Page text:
Understanding and enhancing the patient experience can lead to improved healthcare outcomes. The purpose of this study was to capture a comprehensive and nuanced understanding of the patient experience on an inpatient medical teaching unit in order to identify key deficiencies and unmet needs. We then aim to implement a design-thinking methodology to find innovative ways to solve these deficiencies. Here we present the first two phases of this four-phased study. We retrospectively and prospectively collected quantitative data about patient experience with the Canadian Patient Experiences Survey-Inpatient Care. We then used this data to guide patient interviews. We identified several key deficiencies including call bell response times, noise levels at night, pain control, education about medication side effects, communication between healthcare team members, and how well healthcare team members remain up to date about patient care. In the final two phases of our study, we will select one or more of these deficiencies and collaborate with patients and other stakeholders to rapidly create, employ, and assess the impact of prototypes through an iterative action cycle until effective and sustainable solutions are found.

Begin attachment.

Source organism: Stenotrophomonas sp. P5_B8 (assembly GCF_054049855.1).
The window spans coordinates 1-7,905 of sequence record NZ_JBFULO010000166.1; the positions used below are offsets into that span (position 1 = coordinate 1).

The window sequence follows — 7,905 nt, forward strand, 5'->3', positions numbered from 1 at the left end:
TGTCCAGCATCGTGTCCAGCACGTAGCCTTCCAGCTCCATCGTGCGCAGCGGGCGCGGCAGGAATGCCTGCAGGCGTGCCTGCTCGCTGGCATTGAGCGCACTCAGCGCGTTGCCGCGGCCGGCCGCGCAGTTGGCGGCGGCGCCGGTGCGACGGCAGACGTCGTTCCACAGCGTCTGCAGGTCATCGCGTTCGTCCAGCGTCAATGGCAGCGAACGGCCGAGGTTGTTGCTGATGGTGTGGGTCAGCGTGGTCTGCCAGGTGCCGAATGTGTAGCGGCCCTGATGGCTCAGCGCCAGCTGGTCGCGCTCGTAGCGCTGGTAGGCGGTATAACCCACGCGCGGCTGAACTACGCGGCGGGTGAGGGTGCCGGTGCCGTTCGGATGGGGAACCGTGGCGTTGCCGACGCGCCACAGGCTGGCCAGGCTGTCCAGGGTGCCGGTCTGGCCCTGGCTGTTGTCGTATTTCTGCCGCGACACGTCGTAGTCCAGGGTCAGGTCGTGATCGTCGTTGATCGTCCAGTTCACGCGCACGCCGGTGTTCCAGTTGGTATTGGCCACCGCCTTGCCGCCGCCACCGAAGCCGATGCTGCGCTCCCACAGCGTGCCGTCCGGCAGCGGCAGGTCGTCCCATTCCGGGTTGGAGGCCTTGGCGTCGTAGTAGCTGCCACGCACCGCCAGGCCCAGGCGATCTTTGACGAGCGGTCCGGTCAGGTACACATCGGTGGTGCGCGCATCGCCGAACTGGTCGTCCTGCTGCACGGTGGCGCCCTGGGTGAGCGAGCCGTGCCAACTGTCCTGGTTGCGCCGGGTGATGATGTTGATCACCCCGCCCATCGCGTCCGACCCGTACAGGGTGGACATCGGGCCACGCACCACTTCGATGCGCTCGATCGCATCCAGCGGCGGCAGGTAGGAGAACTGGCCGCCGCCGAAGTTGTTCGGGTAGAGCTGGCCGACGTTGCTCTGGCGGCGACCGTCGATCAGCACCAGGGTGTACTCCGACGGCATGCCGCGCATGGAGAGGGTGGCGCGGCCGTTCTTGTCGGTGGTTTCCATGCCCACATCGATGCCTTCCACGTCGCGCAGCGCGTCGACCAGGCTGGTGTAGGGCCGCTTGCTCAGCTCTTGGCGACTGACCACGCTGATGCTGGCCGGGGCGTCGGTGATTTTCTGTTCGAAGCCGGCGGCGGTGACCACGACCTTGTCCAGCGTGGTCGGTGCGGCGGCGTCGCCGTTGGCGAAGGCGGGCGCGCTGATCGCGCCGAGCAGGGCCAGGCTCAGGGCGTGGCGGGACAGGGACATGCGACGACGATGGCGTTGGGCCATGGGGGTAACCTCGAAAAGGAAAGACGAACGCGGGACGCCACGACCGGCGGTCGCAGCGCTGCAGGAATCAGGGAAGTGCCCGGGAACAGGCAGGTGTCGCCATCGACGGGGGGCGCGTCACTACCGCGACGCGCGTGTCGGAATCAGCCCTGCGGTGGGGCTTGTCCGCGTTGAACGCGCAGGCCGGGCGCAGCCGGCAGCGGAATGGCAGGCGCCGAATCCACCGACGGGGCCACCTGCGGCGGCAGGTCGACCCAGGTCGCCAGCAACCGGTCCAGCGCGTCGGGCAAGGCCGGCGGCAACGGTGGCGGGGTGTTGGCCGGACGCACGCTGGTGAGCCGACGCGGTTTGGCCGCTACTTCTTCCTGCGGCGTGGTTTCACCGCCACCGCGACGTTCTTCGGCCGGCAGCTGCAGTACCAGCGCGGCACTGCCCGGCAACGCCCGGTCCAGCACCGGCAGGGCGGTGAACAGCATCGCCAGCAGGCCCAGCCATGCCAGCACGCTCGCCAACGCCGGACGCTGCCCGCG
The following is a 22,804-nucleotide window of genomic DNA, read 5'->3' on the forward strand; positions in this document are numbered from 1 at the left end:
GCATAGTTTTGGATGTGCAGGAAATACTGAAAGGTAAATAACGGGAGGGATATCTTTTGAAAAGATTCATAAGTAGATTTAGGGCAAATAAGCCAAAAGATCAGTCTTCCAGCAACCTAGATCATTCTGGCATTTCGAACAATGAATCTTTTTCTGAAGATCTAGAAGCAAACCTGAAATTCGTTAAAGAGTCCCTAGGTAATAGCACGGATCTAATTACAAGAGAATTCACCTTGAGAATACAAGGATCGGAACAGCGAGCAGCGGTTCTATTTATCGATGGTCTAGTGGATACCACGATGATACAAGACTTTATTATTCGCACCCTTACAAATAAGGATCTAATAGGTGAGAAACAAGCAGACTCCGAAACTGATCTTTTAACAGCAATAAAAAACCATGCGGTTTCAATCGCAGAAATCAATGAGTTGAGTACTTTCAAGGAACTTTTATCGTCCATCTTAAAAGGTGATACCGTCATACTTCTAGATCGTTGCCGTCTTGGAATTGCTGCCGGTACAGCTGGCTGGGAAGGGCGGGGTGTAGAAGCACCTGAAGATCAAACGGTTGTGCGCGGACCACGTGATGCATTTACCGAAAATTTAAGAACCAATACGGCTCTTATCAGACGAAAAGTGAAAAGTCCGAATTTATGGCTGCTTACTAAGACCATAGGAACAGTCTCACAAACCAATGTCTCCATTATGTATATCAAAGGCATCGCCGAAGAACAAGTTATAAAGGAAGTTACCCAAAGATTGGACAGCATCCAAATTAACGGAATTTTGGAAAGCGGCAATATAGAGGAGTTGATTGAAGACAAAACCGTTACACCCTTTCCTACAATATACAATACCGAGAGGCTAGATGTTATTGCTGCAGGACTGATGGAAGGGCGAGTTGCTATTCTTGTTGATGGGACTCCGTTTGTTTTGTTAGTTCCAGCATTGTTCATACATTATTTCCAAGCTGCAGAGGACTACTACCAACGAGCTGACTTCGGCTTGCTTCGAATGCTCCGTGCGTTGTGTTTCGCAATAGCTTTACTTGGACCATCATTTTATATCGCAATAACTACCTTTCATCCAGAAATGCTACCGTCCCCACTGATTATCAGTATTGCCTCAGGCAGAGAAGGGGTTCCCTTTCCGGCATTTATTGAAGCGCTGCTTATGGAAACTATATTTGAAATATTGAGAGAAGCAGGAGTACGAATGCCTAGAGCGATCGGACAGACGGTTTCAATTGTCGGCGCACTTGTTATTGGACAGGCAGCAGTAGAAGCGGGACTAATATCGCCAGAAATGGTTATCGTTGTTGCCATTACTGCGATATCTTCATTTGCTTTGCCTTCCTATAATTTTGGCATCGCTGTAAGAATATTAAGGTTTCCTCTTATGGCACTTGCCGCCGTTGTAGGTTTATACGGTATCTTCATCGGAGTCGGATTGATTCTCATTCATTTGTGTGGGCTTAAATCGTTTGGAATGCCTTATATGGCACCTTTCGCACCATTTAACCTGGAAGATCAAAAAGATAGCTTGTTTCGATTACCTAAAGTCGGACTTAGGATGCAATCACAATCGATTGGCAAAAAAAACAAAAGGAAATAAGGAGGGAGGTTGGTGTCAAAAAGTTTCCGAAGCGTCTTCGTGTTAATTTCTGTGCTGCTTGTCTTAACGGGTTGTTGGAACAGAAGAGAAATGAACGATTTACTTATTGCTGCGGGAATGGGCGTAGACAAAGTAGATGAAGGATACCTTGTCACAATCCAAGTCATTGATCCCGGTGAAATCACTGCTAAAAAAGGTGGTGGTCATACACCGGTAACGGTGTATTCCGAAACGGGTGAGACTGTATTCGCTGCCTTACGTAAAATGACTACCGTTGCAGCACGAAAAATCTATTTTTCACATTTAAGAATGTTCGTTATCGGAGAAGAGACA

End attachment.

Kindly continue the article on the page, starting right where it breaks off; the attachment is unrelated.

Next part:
This article is associated with the Innovation & Technology lens of The Beryl Institute Experience Framework (https://www.theberylinstitute.org/ExperienceFramework).
Smiechowski J, Mercia M, Kemp K, Oddone Paolucci E, Santana M, Kachra R. Using design-thinking to investigate and improve patient experience. Patient Experience Journal. 2021; 8(3):24-44. doi: 10.35680/2372-0247.1633.